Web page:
LC: Right, right, right. Well, I felt like everybody has their ironies and contradictions and stuff. It’s endemic, I think, in all long-term relationships.

SFBG: There was another relationship that interested me, which was the relationship between Paul [Mark Ruffalo] and Tanya [Yaya DaCosta]. I was wondering if it was significant that it was an interracial relationship. In the sense that, 40 years ago, audiences might have been shocked by an interracial relationship, but now it plays naturally — and hopefully, the same will be true of same-sex relationships. Was that intentional, or am I reading into things too much?

LC: You know, I think it wasn’t totally consciously mediated, but at a certain point when I was thinking about casting, I had Erykah Badu in my mind for that role. I felt like, who’s the kind of person who Paul would be with? It seems like he’s the kind of guy who would be running after the most exotic person. That character to me was sort of gorgeous and exotic and whatever. And then, to go from that to Jules, who is totally exotic in her own way, because she’s who she is and she’s older and she’s beautiful and she’s a lesbian. It was this kind of motif of like, what’s exotic? The Tanya character, the black character, is clearly in love with him and would be devoted to him in a heartbeat. And the white character, who’s a lesbian and completely inaccessible, is not available at all.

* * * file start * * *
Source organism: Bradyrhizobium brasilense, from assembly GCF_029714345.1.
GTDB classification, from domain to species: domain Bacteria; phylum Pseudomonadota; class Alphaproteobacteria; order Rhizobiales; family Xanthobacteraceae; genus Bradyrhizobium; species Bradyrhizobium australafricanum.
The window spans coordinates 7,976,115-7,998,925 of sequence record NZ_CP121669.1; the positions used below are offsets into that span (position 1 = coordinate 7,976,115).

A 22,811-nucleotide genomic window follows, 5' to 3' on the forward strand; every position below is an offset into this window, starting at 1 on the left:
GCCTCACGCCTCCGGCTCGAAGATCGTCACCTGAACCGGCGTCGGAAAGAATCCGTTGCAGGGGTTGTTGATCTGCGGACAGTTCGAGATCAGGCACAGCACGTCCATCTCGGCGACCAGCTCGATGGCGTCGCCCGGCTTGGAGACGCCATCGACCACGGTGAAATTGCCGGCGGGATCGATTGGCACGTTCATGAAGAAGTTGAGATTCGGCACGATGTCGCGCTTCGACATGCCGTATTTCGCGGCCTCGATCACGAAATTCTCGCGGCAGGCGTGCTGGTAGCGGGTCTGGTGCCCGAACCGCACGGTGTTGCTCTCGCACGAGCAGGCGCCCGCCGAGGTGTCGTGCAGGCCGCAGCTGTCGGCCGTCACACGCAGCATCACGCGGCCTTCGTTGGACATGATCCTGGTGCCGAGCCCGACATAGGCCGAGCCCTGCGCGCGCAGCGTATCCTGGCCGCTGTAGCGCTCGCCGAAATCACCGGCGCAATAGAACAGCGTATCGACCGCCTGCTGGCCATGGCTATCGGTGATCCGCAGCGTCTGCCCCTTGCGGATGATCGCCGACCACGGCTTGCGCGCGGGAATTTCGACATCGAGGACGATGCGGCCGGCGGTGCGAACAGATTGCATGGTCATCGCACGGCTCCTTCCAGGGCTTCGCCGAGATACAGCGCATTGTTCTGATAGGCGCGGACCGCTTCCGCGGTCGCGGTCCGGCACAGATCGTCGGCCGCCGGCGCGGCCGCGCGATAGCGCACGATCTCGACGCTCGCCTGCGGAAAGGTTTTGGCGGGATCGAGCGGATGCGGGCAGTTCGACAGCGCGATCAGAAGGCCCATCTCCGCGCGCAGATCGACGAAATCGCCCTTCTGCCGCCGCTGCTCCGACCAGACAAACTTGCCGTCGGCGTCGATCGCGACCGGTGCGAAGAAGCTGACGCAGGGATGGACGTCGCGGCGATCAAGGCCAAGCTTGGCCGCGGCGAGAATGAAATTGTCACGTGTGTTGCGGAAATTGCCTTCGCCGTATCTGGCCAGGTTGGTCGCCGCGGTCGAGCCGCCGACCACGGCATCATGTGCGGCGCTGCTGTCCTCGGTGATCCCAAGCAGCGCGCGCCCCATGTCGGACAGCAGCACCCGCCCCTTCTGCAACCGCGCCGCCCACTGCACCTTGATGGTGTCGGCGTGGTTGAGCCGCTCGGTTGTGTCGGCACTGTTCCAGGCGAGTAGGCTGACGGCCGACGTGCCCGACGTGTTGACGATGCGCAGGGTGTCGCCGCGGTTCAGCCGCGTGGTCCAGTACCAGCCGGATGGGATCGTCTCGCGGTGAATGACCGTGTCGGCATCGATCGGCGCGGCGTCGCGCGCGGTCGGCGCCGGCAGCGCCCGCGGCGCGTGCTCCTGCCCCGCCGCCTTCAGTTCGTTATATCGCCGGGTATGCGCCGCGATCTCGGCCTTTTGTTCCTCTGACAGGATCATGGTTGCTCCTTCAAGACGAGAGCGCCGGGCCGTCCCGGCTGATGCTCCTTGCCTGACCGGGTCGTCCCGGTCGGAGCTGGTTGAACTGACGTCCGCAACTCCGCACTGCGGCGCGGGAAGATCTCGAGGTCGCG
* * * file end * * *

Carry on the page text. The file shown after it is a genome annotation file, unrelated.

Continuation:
I guess the second part to that question is, at a certain point when we were putting this together was, it’s not only that, in terms of the psychology of the character, but I think this is good to mix it up. You know, he’s screwing this black woman, and OK, compare that to the lesbians watching gay male porn. This is what people do in life. It’s not just white people and straight people. It’s mixed up.

The Kids Are All Right opens Fri/9 in San Francisco.